Letters to the Editor

The Baltimore Sun

Drug trade makes parts of city perilous

I think The Sun's article on the exploding murder rate in Baltimore makes an error when it suggests that the homicide rate makes the city the second-most-perilous in the nation ("Death on the streets," June 5).

Perilous to whom? And where?

My impression is that, statistically, if you buy drugs, sell drugs or are otherwise involved in that high-risk business, yes, city life is very perilous.

On the other hand, if you are not involved in that business, your chances of being killed or harmed are slim to none.

Of course, this excludes the innocent victims who find themselves in harm's way. These deaths are a total travesty, and one of the reasons we must eliminate the drug trade.

The Sun has a responsibility to inform readers that anywhere the drug trade prevails, it is dangerous.

On the other hand, where that trade does not prevail, the city is not so dangerous.

Only when The Sun makes the connection between drugs and murder will the people understand why we must eliminate the drug trade that is so rampant in certain isolated parts of the city and suburbs.

Could The Sun please tell us how many of the dead were involved in the drug trade?

Carl Hyman


Elicit new ideas to curb the killings

Baltimore's continuing struggle with its tragically high murder rate deserves new ideas and a different approach ("Death on the streets," June 5).

There must be someone who has studied different approaches to preventing and solving murders and can offer statistical evidence about what works and what does not work.

For instance, what would happen if the city offered $100,000 to anyone who first offered a tip that resulted in a conviction for every unsolved murder that took place in the city?

Would that have any effect on the culture of silence that makes so many homicides difficult to solve?

The Sun has reported that the city has a surplus this year; could there be any better use of that money than taking a huge bite out of the crime rate?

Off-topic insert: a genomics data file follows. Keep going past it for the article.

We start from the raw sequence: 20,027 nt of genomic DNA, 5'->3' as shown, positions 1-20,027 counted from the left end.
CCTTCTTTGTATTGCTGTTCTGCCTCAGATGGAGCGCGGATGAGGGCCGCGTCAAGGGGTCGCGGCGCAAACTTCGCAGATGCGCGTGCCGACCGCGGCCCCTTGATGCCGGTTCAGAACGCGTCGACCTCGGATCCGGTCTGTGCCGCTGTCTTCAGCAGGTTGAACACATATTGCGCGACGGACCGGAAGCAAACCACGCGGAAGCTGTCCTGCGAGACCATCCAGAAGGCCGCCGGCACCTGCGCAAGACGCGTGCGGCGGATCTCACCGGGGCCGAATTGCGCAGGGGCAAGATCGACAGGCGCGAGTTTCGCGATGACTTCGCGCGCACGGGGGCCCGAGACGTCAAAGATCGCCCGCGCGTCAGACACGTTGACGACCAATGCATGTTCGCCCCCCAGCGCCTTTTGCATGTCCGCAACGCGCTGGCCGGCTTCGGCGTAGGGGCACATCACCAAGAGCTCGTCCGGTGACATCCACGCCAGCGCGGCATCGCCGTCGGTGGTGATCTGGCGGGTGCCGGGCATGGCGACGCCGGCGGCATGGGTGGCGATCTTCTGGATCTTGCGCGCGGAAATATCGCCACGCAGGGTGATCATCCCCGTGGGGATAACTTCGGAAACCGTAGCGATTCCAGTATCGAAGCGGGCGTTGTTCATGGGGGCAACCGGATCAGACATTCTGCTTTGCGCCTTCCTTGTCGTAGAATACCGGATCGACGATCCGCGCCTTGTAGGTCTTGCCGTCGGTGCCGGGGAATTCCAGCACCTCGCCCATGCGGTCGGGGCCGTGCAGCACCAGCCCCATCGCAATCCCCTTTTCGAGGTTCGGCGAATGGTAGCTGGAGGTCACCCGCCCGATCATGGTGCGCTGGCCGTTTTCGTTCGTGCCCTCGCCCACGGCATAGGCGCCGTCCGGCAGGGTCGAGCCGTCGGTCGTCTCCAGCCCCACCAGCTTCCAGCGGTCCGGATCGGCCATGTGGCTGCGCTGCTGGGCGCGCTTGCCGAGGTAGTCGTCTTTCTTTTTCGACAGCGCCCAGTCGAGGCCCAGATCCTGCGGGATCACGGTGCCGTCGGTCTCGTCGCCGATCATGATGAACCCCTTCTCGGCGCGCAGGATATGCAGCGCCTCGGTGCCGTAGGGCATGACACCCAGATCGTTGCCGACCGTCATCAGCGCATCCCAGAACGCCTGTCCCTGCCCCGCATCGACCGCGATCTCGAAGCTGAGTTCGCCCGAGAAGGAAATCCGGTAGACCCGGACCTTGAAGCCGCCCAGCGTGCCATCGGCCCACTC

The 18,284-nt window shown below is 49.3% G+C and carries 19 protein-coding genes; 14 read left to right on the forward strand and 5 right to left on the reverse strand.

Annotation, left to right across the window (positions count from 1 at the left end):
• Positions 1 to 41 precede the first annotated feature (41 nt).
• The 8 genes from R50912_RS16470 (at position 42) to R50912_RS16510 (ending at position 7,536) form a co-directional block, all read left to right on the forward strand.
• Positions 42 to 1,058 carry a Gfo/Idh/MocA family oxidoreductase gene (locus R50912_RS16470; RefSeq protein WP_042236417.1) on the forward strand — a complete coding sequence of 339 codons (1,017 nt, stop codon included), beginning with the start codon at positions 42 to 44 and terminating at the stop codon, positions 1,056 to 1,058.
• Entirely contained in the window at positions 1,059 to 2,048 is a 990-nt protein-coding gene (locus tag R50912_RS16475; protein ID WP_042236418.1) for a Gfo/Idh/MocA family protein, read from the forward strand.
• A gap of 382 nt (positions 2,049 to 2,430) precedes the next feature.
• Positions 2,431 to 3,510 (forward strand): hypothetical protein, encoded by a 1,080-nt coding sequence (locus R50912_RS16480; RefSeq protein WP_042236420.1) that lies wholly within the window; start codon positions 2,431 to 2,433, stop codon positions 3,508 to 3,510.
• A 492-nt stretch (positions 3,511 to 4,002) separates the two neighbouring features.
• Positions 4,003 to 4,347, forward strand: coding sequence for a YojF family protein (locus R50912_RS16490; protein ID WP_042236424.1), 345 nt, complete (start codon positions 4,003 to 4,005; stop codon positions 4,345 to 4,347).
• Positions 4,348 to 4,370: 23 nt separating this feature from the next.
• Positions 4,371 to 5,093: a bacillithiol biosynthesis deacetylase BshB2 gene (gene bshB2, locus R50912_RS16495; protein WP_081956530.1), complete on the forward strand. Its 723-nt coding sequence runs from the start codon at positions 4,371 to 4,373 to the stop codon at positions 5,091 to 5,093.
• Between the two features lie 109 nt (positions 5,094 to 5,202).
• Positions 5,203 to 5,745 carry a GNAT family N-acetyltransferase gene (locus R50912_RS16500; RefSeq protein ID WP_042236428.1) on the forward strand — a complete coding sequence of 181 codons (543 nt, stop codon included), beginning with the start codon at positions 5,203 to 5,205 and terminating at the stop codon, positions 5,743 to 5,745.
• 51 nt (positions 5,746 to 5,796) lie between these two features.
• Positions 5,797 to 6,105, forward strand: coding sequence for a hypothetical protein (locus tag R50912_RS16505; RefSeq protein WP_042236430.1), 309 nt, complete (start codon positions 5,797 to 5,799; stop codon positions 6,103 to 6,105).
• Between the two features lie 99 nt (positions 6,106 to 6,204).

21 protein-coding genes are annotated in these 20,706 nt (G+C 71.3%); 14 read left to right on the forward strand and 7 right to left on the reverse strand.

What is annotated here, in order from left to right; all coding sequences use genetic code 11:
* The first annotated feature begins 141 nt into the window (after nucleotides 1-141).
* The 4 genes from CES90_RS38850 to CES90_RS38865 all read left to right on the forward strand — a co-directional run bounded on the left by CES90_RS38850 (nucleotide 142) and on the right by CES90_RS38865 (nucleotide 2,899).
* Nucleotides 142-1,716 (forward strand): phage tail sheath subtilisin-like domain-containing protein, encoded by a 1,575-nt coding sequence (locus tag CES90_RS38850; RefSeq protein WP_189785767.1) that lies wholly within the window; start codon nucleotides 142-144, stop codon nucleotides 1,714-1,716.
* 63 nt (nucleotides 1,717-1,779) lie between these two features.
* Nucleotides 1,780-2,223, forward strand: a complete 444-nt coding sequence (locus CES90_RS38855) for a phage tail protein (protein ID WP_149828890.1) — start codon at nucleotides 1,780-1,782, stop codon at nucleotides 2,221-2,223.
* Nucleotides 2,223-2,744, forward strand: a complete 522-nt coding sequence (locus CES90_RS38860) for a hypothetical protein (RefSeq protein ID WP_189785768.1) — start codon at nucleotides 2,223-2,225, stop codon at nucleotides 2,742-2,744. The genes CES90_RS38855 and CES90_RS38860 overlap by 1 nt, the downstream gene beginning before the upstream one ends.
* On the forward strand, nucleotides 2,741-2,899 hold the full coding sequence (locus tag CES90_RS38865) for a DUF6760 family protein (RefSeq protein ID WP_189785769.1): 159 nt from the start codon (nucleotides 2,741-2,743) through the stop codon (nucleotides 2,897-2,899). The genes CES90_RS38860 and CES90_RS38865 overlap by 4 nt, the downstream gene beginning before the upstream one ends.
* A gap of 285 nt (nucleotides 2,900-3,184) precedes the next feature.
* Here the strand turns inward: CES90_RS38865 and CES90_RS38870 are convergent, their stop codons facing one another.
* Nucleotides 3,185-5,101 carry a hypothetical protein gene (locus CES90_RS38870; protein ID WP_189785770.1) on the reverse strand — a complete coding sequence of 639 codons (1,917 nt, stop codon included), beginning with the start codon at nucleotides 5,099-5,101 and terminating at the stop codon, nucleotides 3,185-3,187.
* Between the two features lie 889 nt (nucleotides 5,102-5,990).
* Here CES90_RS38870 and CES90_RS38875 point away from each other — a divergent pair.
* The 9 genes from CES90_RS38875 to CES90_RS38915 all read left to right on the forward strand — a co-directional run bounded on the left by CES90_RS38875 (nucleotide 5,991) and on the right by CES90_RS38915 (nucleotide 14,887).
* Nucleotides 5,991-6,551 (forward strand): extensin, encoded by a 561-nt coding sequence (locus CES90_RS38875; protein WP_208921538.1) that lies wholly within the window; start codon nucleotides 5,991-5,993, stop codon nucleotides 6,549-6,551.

Stephen Sisson


Treatment can turn addicts' lives around

A recent letter that suggests drug treatment for addiction is ineffective is just wrong ("Repeat drug offenders belong behind bars," May 26).

National studies consistently have found that drug treatment is effective in reducing drug use and criminal behavior.

For instance, the National Treatment Improvement Evaluation Study, conducted between 1992 and 1997, followed 4,411 treatment clients.

It documented that one year following treatment, clients showed a 64 percent reduction in arrests for any crime. Drug-selling declined by 78 percent, and shoplifting declined by almost 82 percent.

The percentage of clients who supported themselves through illegal activity decreased by 48 percent.

Research also has shown that involuntary or court-mandated treatment works as well as voluntary treatment. Indeed, since the late 1980s, studies on coerced treatment have indicated that coerced clients begin treatment sooner and remain in it longer than those who enter treatment voluntarily.

Melody M. Heaps


The writer is president of Treatment Alternatives for Safe Communities Inc.

The cost of deposing Hussein far too high

President Bush tells us often that the world is better off without Saddam Hussein ("As battle deepens, 14 troops die in Iraq," June 4).